“A hundred years from now it will not matter what my bank account was, the sort of house I lived in, or the kind of car I drove . . . but the world may be different . . . because I was important in the life of a child.”

~ Forest E. Whitcraft

Thursday, May 5, 2011

W is for Worry and Woe

We were heading off to bed last night when we heard on the news the body of Jolène Riendeau had been found. Missing for some twelve years, the police had finally located and positively identified the remains of the little girl. She was just shy of 11 when she was lost to her family.

Police are treating the death as a homicide, and say they have strong leads they hope will result in the arrest of whoever robbed this child of her life. They are being very tight-lipped at the moment, taking no chances the suspect might slip away before they can act.

I can remember when my oldest was about ten years old, walking into the local dollar store and stopping to look at the poster of Jolène in the shop window. The little girl lived only a short distance from here, in a community not so different from our own. She had come home from school, helped her Dad prepare the family supper, and gone off to the dépanneur with a few dollars to buy herself a treat. She was supposed to be back to eat an hour later, but she never returned.

In this neck of the woods many parents walk their kids to school until they graduate elementary school. They are afraid to send them out to the park unsupervised and dread the first day of high school, when their offspring will have to navigate the public transit system on their own. Parks intended for younger children overflow with teenagers, because parents don't have the time to spend at the playground watching over the younger ones.

Only the really little ones really get much outdoor playtime. Even the parents who do want to send their kids out alone to play or to run errands, sometimes won't. They fear being seen as negligent, and there is no longer the safety of going out in a big group like they did when they were young. Too many are too filled with worry. Our kids are kept inside behind closed doors, playing video games and watching TV because society sends an overwhelming message this is where they are safe.

I am filled with woe at what we have come to. That the parent of a responsible ten-year-old has to ask around the neighbourhood to see if anyone else will send their kids out to play, because the playground is empty. That parents prefer their kids to play in a dusty back alley or on the street in traffic, because at least they'll be close to home and they can be seen from the window. Because the biggest perceived danger to our kids is being snatched by a stranger.

Jolène's murder proves that it happens - sometimes. But there is a whole laundry list of other hazards our kids face every day, and many are related to us locking them up just to keep them safe. Childhood obesity. Type II diabetes and cardiac disease in kids who haven't even hit puberty. Kids who have never learned to swim, to ride a bike, to climb a tree. How sad!

We never really were able to overcome the atmosphere of fear here in the city, no matter how hard we tried. We managed to teach our girls to navigate their neighbourhood alone, to run to the grocery store or the dépanneur on their own, to use the transit system to get to places they frequently go. They learned to be cautious, they took self-defence training. But we could never really escape the isolation they feel in this populous city.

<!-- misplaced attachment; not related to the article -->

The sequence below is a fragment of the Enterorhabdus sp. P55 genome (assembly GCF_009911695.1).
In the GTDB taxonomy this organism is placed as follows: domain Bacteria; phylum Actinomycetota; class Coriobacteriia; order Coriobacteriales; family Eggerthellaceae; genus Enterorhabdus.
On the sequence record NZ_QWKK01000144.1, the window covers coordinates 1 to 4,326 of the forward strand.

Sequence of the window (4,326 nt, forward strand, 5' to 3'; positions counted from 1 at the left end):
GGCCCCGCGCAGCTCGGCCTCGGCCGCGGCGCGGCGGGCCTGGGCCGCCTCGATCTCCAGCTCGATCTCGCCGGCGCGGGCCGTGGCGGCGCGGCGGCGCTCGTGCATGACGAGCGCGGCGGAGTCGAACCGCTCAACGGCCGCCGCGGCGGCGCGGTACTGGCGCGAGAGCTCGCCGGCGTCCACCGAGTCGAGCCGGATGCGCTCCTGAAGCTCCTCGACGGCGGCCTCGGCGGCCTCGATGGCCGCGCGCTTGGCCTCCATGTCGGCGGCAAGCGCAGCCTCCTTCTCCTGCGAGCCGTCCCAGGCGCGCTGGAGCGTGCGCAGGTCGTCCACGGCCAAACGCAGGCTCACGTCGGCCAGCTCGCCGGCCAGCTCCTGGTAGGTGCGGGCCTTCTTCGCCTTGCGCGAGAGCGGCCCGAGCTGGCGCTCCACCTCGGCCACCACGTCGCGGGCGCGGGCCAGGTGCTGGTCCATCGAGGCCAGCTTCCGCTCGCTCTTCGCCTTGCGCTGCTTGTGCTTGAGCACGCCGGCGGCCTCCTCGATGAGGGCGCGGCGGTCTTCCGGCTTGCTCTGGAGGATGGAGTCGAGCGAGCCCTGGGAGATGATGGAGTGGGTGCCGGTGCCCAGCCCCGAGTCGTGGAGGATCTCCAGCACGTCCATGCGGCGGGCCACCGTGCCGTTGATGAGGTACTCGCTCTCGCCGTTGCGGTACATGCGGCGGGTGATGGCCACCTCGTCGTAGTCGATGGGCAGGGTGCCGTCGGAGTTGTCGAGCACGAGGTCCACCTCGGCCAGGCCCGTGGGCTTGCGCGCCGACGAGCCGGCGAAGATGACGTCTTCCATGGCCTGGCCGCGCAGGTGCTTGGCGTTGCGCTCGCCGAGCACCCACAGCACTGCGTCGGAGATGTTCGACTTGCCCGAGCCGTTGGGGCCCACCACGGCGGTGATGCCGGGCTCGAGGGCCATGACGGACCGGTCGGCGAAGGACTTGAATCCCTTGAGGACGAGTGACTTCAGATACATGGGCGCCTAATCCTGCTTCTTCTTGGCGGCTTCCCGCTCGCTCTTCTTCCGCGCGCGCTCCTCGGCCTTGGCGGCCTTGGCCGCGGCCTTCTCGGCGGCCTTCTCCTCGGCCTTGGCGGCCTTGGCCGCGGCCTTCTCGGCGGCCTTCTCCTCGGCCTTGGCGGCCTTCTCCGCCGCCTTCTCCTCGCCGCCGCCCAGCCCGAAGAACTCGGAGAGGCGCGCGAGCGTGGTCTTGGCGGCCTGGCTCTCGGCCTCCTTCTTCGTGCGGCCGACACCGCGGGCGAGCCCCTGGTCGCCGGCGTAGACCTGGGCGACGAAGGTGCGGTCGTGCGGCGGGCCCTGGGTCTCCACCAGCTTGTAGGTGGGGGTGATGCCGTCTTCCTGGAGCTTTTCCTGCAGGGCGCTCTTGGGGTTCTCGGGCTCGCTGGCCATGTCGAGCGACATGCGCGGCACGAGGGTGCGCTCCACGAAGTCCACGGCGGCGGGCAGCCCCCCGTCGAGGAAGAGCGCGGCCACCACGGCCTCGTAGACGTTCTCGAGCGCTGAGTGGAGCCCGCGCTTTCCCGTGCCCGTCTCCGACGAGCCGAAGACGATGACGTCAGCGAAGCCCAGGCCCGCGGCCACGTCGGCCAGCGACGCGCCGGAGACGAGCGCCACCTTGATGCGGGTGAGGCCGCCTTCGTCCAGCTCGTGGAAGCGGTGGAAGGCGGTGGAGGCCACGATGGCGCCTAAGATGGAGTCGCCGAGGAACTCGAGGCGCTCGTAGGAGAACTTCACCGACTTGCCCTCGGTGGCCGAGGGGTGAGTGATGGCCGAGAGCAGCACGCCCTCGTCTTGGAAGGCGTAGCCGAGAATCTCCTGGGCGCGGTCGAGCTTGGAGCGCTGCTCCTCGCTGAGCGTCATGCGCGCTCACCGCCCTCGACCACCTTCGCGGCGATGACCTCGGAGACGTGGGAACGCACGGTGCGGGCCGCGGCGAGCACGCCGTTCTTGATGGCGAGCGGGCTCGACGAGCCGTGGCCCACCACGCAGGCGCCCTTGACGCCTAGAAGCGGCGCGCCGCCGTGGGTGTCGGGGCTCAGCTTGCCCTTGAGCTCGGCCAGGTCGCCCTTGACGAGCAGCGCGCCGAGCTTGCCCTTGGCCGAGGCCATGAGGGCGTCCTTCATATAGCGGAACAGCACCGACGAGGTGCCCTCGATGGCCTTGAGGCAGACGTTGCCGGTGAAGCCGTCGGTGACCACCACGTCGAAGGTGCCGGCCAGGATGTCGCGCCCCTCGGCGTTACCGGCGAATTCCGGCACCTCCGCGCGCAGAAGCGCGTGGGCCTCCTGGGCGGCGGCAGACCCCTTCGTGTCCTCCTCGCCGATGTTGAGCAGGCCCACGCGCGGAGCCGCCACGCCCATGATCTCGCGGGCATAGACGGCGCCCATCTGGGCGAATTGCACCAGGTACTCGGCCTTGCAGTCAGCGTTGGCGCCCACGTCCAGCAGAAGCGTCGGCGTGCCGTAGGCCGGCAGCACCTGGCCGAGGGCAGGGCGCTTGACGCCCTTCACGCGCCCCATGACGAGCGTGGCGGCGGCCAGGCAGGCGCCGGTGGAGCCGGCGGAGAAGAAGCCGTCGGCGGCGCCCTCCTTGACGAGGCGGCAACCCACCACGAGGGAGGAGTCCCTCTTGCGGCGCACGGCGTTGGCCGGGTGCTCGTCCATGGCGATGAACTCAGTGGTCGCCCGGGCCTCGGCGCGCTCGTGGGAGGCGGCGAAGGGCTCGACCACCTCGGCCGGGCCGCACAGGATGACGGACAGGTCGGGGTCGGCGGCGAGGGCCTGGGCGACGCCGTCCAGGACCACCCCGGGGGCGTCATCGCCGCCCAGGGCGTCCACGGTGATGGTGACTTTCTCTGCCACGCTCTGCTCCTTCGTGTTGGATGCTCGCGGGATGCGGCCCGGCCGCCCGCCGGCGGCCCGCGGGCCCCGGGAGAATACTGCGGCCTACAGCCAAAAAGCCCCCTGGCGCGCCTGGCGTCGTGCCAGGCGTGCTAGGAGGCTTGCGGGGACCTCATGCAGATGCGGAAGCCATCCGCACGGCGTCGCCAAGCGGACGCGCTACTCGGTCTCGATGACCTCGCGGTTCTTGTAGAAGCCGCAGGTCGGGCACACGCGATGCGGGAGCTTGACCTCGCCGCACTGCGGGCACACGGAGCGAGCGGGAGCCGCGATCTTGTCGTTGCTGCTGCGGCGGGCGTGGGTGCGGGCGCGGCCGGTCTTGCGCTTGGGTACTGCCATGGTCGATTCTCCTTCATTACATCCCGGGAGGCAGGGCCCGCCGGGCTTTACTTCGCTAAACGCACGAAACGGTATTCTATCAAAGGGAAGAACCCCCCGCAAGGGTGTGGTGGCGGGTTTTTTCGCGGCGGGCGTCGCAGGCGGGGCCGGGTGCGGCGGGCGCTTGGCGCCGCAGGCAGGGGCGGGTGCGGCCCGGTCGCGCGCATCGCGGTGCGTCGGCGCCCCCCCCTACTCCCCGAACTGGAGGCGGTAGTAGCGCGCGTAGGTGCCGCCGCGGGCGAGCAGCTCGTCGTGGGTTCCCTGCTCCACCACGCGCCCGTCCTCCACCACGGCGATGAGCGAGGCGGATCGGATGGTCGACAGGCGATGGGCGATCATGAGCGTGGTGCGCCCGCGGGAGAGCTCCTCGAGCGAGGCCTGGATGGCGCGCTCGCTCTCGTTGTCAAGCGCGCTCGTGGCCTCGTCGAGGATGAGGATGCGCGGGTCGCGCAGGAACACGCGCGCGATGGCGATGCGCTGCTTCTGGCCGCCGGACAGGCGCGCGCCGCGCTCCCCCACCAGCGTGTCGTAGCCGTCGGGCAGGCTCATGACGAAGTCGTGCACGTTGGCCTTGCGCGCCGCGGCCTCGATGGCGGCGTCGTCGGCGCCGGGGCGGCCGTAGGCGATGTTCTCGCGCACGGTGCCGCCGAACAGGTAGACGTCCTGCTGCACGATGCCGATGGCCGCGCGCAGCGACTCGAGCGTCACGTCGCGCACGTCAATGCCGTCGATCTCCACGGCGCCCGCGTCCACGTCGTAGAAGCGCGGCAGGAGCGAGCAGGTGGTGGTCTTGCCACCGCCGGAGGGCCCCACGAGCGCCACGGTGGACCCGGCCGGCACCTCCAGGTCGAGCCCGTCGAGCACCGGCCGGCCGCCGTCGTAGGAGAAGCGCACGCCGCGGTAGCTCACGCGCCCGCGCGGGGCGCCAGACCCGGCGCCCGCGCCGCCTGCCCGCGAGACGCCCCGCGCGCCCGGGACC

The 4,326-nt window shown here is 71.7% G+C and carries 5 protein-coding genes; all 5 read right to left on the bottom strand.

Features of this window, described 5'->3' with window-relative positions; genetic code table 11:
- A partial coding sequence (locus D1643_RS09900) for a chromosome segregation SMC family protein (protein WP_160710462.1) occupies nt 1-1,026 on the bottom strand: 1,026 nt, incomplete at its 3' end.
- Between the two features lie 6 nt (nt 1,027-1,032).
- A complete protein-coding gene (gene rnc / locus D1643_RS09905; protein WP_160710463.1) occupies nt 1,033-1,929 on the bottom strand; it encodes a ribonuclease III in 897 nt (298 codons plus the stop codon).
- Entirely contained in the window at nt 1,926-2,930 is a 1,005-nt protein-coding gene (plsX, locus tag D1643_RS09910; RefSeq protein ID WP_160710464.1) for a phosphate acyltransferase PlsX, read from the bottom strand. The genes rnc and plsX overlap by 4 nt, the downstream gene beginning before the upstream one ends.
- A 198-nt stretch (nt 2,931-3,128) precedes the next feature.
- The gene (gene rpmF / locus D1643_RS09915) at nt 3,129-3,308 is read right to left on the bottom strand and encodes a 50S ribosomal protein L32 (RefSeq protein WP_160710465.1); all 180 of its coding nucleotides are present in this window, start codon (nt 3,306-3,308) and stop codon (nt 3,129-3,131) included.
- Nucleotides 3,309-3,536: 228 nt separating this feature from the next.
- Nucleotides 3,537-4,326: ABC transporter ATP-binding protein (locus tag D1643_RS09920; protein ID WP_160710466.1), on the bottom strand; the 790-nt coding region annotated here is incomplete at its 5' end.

We have done what we can, but now we are working at moving on. There are greener pastures away from this metropolis, and perhaps it was never for us to change the state of things here. I look towards the future with hopeful expectation. But when I think of the past, I believe there will always be a measure of woe.

I'm blogging my way from Z to A in May!
You can find my "X" post at School Days.

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KBalbify said...

This post hit home. My daughter in middle and high school was afraid to walk to school because of a "white van/possible pedophile" siting - 3 times in our area. I couldn't make her go outside and so resigned, I allowed her to stay in. I felt like I was doing her a disservice but I felt equally guilty possibly putting her in harms way. I think part of the problem is that we hear about the 1% chances - the situations that make the news. We never hear about the 99% when all is fine. Part of our jobs as parents is to shut off the news and remind kids that most of life is worthwhile and safe. Thanks for a great post.

Anonymous said...

It can be so hard to find the balance between sensible caution and limiting fear. Kids need to be confident and secure in their perception of the world for them to really blossom, yet as the adults responsible for their safety, we do have to teach them to listen to and heed their inner alarm (and not overreact to ours). It's not easy feat.

I’m blogging my way back from Z to A and my “W” post is right here.

L.L. Woodard said...

I wish I could remember what expert I was listening to the other day who said we have done our kids a disservice by making them afraid of strangers. So many crimes against children--and adults--are done by people they know.

Joyce Lansky said...

This is such a sad sign of the times. When I was a child, I played outside from the time school let out until dark. I kept scabs on my knees and wandered far from home without any worries.

Today's children have been robbed of the fun of being an independent child. They cry when they fall and don't know how to entertain themselves. I don't blame parents, but rather the immoral perpetrators who have ruined more lives than just those of that little girl and her family.